The Pleasure Principle, Hedonism & The Mind of an Addict
by Lizzy Smith for Divorced Moms
October 14, 2015
I have learned quite a lot about addiction over the years and the pathology that leads to those who can become addicts. Addictions aren’t limited to drugs and alcohol-- it can be shopping, gambling, pornography, sex, food… But the mindset of the addict is remarkably similar. And being in a relationship with one is a never-ending hell for you, I promise. There are a few addicts who can get help and truly change their lives. It happens every day and each is a reason to celebrate. But for the rest of us who are living with an addict who is not in full recovery and commitment mode, it is not a fun place for anyone to be—not for you, your children, your family or friends. It is embarrassing, painful and humiliating.
In my own marriage, my husband was an alcoholic. It was a never-ending nightmare of promises to get well, resenting and blaming me for the periods he went dry, wanting a drink, having too many drinks—whatever the combination, alcohol drove everything he did.
At one point, he entered therapy at Kaiser and I, as his wife, was invited to many of those sessions. I liked Rob’s therapist and after one horrible fight between Rob and me, I couldn’t get to our appointment fast enough. Rob was drinking in full glory. To the surprise of no one, Rob didn’t show up. But on my way to the appointment, he called me screaming that he wasn’t even an alcoholic and that his therapist had told him so. He was only telling me this line of shit to try and gain my sympathy so I wouldn’t leave him.
So when I finally spoke with his counselor, it was the first thing I told her. “Rob may not be an alcoholic, but I can tell you that he has an alcohol problem and it is horrible.”
“Wait a minute, I never told Rob he wasn’t an alcoholic. Lizzy, he is most certainly an alcoholic,” she corrected me.
“But why would he lie about it?”
“Because addicts lie,” she said. “And Rob is no exception.”
Of course she was right. He lied about how much alcohol he consumed. He blamed missing wine bottles on his oldest daughter and her friends. He lied about where he was (not at work, really at a bar; not at an AA meeting, really at a bar…). Why was a surprised?
“We got in a really huge fight tonight and he wasn’t drinking, though,” I said. I was confused. “And he can go months without a drink.” Or could he? I would never know because I would never know how much he was actually drinking because he hid it and, you guessed it, lied about it.
“Just because Rob’s not drinking at that moment doesn’t make him a great guy all of a sudden. Alcohol drives everything he does, every decision he makes. Even when he isn’t drinking, he is a dry alcoholic. He wants to drink. For Rob to ever get well, it will take years of non-stop therapy. Besides, he emotionally stopped developing around 13. He has one coping skill—alcohol. If you take that one coping skill he has away from him, he has no coping skills. He has to rebuild it and he will become much less likable in the interim.”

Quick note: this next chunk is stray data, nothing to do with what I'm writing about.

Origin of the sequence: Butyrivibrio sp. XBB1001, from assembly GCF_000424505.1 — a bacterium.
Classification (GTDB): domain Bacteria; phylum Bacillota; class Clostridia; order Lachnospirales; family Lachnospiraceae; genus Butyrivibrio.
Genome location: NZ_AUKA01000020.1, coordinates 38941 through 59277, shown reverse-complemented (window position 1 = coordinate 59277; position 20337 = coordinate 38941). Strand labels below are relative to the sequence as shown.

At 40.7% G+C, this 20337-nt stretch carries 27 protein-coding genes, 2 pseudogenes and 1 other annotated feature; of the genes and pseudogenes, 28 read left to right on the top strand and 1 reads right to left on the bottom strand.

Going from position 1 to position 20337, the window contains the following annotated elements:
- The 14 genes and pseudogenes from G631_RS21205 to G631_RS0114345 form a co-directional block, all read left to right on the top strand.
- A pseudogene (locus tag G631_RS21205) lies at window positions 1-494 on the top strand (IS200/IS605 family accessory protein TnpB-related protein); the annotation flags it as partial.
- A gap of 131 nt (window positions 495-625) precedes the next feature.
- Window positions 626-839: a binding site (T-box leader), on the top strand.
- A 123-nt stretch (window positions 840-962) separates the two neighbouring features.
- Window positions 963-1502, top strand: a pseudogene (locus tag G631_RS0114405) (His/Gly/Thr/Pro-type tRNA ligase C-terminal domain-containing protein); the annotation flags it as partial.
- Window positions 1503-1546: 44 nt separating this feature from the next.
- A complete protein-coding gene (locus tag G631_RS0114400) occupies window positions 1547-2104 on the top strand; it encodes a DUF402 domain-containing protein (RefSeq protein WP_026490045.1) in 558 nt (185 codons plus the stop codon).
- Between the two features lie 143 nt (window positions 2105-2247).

Less likeable? Impossible, I thought. Oh my gosh, I thought next.
And then she introduced me to the “pleasure principle.” “You hear about someone who goes to prison for getting in a car drunk or on drugs and killing someone and then they serve their time and get out. And the next day, they are arrested for drinking and driving again. How is that possible? Because addicts have the pleasure principle going in full force. They will sacrifice anything to have pleasure at that moment. They’ll deal with consequences later but they want the pleasure right now.”
This principle has fascinated me since then. Freud actually introduced the concept as a person that seeks immediate gratification of their own needs right now. Nothing else matters but their pursuit of what they want. Children generally operate on this principle, which is to be expected. What is frightening is that adults should outgrow this and learn about delayed gratification. When an adult hasn’t learned this critical life skill, the consequences are devastating to them and all of those around them. This is when many become addicts—they want the instant pleasure of the drink, drug, sex, shopping high… You get it. The pleasure seeker needs primal gratification this second and if he doesn’t get it, there is an inappropriate outburst of anger, anxiety and tension. Consequences be damned. Boy oh boy did I see this—the wild bursts of screaming, pounding on tables, jumping up and down—classic childlike immature and impulsive behavior. I often wonder what trauma happened in Rob’s life when he was younger that prevented him from learning adult behavior, which is the concept of “delayed gratification.”